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What is a Clause?

Updated on May 16, 2010

"Clause" is a term in grammar denoting a single construction containing a subject and a predicate. In this basic sense a clause is the same thing as a "simple sentence" and is subject to the same difficulty of precise definition.

Some grammarians use the term "clause" for word groups containing some form of the verb other than one required for a predicate, and speak of "infinitive clauses," "participial clauses," and "gerund clauses," but the more general practice is to call these phrases. Since the idea of the clause is most useful for describing sentences that contain more than one clause, some grammarians use the term only in that context.

As parts of a sentence, clauses have the character either of a main clause (also called independent clause, head clause, coordinate clause, or principal clause) or of a subordinate clause (also called dependent clause, subclause, or included clause). A main clause is the essential matrix or leading utterance of the sentence and is not an expansion of any smaller grammatical unit (such as an adjective, noun, or adverb). A subordinate clause either expands a smaller unit, is the equivalent of a smaller unit, or both. Examples of subordinate clauses are:

He likes the boat that I bought yesterday.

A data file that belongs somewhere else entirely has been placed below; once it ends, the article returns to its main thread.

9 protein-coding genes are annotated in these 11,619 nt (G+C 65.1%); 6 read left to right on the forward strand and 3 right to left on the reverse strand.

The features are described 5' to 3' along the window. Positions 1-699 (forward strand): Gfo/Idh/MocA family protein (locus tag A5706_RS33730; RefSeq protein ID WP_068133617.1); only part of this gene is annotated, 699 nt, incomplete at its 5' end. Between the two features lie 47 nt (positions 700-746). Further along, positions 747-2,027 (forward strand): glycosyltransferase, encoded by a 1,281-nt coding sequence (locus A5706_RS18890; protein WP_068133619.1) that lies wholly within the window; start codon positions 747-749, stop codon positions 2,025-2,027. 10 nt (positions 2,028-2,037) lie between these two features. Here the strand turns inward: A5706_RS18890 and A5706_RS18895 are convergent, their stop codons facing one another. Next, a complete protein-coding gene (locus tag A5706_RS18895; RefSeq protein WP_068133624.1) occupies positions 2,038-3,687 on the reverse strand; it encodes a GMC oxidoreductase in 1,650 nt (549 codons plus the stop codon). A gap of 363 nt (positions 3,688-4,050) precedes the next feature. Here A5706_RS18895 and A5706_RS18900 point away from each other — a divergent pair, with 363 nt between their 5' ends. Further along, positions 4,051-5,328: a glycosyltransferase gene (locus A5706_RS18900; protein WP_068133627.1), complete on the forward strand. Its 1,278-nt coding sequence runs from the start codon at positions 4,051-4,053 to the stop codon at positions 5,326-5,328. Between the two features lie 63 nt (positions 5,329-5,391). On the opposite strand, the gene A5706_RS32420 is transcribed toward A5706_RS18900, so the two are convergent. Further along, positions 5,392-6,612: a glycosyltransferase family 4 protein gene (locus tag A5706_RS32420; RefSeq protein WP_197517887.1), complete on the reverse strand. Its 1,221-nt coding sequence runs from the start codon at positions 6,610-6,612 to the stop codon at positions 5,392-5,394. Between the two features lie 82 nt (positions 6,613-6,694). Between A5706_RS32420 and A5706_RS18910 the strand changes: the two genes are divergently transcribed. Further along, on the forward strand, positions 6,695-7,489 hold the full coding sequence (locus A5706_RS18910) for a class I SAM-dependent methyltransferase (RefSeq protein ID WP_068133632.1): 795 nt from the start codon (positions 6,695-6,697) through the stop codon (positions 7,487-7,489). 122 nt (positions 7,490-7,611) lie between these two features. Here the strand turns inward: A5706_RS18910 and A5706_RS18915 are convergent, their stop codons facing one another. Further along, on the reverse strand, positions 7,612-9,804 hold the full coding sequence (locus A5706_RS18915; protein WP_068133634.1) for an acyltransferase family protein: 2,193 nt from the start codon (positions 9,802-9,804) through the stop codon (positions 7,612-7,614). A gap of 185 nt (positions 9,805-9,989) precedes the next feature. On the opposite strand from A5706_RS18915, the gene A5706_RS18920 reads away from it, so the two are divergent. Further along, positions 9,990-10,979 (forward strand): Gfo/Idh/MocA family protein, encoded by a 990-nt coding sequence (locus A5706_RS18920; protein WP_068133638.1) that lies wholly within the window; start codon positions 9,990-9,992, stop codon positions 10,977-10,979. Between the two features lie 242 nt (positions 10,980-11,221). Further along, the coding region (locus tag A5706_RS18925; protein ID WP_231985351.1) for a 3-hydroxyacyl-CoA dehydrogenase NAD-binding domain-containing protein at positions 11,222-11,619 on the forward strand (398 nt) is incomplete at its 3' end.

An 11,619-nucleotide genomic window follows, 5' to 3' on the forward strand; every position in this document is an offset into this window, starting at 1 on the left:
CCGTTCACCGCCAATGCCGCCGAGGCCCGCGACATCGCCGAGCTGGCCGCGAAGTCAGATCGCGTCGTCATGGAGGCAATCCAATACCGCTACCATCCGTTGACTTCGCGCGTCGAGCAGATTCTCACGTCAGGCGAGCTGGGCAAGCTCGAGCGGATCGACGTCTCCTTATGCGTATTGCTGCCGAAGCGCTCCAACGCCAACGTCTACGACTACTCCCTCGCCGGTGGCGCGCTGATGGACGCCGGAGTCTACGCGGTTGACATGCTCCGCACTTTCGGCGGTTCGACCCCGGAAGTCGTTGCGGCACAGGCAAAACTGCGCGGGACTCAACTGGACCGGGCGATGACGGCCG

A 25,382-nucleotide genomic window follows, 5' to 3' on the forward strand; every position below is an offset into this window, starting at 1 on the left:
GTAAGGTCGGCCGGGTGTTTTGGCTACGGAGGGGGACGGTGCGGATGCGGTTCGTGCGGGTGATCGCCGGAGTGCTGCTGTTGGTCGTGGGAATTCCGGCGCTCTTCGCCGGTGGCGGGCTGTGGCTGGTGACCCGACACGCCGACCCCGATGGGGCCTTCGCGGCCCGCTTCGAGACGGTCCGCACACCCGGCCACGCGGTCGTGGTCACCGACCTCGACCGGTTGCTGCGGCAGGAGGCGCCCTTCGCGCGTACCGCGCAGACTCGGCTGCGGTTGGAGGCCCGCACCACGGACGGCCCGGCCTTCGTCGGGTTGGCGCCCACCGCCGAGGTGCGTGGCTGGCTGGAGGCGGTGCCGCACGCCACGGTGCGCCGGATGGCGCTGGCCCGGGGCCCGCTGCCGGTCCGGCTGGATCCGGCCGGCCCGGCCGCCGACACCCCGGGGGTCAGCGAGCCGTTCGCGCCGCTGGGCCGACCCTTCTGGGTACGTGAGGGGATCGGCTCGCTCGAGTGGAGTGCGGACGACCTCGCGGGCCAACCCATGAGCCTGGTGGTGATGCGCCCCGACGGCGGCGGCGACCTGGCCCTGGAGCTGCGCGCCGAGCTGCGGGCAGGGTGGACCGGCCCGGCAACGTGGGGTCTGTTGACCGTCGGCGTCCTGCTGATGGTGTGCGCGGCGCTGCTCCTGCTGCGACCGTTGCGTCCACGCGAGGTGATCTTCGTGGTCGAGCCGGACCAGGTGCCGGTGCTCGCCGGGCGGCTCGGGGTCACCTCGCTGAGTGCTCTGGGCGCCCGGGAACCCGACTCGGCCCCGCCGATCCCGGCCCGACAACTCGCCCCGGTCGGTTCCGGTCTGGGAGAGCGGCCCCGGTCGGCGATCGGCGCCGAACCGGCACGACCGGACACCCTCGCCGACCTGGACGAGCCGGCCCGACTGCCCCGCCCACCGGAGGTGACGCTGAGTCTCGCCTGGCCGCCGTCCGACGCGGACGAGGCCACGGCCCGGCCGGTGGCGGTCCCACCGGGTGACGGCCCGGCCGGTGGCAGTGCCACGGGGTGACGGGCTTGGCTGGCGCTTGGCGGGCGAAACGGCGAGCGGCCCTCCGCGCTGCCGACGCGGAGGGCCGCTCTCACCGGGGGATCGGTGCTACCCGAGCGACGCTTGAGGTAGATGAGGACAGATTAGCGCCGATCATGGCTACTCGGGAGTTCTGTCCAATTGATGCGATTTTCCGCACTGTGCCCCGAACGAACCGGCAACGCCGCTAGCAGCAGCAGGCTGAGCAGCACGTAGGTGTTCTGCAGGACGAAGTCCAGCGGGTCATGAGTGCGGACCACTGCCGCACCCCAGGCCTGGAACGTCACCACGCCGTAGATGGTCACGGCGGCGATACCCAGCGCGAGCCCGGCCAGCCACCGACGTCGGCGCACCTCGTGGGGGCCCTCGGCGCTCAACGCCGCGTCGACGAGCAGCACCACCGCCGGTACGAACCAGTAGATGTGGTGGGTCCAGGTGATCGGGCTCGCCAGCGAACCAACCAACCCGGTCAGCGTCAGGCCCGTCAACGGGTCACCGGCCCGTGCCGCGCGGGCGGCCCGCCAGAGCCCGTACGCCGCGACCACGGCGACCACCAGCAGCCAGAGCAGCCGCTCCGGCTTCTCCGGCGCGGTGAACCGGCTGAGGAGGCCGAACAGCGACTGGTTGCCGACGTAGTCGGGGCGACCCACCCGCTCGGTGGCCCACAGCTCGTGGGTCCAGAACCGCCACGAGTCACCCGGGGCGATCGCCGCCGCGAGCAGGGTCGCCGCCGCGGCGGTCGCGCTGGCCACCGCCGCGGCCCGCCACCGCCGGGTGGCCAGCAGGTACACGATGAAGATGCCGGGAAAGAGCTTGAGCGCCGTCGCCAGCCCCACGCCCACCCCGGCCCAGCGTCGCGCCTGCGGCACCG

He understood what had been done.
When she saw the mouse, she jumped.

Unlike a main clause, a subordinate clause can often be replaced by, or serves the function of, a word or phrase identifiable as a certain part of speech. In the first example above, the subordinate clause is the equivalent of an adjective modifying "boat"; in the second example, the subordinate clause can be replaced by a noun or a noun phrase; in the third example, it can be replaced by an adverb. For this reason, subordinate clauses can be classified according to function as adjectival, adverbial, or nominal (noun). Such classification underscores their dependency upon the main clause.

Structural grammarians have contributed largely to understanding clauses by describing the patterns of intonation (that is, of accent, pitch, and pause) that mark clause boundaries in spoken language. The transformational grammarians have demonstrated how a finite number of independent clause patterns (kernel sentences) are involved in generating the infinite number of sentences than can be formed and understood.


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